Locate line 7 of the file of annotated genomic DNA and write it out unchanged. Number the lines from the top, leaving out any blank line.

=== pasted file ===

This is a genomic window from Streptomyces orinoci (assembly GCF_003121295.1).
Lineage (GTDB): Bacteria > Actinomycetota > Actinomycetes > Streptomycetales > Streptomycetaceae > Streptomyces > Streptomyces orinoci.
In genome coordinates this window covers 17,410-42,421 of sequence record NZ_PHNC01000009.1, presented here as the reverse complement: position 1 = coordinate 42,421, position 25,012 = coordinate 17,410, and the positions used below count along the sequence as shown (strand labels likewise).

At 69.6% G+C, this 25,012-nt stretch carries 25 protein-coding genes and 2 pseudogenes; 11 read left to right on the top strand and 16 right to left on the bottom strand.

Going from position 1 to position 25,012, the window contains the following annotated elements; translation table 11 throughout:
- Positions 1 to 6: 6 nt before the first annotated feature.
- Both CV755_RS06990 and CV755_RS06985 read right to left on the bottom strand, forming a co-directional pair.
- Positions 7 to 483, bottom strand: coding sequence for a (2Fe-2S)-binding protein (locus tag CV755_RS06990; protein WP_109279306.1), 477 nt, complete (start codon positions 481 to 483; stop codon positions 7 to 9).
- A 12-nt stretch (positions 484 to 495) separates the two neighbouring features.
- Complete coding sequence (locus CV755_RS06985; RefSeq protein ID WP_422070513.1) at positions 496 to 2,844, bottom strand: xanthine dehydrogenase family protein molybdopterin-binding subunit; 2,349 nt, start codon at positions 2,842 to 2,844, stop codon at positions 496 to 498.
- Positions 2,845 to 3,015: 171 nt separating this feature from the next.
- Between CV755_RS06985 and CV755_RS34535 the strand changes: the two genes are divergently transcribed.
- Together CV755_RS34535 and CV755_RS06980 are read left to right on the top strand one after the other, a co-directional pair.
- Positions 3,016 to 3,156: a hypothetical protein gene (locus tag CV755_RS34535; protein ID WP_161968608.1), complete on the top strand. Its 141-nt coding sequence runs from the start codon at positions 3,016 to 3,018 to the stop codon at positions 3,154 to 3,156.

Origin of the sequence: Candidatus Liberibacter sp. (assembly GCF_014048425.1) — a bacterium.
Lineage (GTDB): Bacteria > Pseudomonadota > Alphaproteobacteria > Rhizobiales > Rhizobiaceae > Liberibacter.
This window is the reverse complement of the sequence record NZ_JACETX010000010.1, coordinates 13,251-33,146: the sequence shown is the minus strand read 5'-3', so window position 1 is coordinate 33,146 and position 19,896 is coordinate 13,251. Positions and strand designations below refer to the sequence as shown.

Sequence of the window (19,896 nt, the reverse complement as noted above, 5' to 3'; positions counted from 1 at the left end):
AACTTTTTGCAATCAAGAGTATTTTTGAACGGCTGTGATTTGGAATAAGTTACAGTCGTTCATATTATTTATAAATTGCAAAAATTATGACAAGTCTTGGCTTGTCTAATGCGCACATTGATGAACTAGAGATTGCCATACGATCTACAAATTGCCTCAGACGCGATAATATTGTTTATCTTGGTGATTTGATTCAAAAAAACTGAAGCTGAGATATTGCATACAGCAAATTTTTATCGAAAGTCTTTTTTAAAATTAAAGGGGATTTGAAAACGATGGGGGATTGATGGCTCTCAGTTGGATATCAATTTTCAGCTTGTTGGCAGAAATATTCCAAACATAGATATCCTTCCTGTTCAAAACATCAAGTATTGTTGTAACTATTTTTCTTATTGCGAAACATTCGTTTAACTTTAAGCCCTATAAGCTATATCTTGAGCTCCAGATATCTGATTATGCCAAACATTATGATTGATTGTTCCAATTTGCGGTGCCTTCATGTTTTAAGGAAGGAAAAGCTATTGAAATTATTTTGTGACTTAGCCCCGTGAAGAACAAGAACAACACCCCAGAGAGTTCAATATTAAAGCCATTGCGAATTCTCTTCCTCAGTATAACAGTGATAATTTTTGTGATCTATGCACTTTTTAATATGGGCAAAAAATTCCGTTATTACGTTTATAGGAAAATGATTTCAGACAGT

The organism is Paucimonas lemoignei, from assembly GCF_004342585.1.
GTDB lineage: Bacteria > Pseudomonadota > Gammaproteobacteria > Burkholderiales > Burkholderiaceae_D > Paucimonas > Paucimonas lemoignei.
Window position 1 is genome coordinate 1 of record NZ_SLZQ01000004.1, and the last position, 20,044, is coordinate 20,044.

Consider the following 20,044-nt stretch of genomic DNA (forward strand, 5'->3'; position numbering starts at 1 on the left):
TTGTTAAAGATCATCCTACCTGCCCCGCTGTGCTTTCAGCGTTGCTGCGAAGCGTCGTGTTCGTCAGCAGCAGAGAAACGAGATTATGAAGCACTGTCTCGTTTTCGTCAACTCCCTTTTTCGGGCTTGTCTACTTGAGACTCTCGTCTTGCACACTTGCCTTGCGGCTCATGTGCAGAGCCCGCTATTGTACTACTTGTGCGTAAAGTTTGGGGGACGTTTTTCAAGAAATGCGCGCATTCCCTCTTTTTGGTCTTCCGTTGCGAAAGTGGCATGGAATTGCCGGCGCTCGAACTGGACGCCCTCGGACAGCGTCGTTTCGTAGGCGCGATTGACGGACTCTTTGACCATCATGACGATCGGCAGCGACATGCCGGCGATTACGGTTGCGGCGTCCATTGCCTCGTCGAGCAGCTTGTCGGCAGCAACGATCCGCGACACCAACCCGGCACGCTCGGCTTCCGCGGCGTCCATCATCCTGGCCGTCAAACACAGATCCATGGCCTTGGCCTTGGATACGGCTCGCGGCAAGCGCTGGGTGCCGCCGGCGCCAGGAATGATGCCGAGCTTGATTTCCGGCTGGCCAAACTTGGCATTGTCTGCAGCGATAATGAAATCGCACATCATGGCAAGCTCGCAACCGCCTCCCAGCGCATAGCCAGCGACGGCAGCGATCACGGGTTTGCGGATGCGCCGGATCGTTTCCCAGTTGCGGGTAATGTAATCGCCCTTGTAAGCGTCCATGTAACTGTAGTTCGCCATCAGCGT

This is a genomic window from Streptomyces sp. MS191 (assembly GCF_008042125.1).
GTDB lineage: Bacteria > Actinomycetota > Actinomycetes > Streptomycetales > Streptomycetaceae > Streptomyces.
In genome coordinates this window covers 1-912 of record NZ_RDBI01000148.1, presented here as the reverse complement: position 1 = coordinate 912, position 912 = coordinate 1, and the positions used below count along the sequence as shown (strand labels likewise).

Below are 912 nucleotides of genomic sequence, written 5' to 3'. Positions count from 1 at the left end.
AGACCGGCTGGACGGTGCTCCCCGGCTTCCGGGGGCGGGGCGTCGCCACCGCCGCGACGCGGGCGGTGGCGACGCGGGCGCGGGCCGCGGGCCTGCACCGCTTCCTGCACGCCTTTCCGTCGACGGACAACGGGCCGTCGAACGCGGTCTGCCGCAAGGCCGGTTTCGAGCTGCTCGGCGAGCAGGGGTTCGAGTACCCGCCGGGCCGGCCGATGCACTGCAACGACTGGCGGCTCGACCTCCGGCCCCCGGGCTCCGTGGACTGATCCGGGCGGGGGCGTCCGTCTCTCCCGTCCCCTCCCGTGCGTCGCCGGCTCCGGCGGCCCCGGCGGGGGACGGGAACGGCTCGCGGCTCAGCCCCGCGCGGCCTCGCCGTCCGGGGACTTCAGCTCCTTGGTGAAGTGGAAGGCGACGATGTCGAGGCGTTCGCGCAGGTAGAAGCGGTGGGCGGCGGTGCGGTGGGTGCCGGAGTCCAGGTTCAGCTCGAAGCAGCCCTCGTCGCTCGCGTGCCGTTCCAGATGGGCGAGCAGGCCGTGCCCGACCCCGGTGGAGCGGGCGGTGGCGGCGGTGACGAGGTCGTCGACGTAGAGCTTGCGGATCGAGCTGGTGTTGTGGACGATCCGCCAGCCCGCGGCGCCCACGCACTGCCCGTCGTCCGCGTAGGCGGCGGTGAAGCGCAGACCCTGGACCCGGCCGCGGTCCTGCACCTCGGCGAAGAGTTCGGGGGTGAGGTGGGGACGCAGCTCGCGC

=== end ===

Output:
- Both CV755_RS06990 and CV755_RS06985 read right to left on the bottom strand, forming a co-directional pair.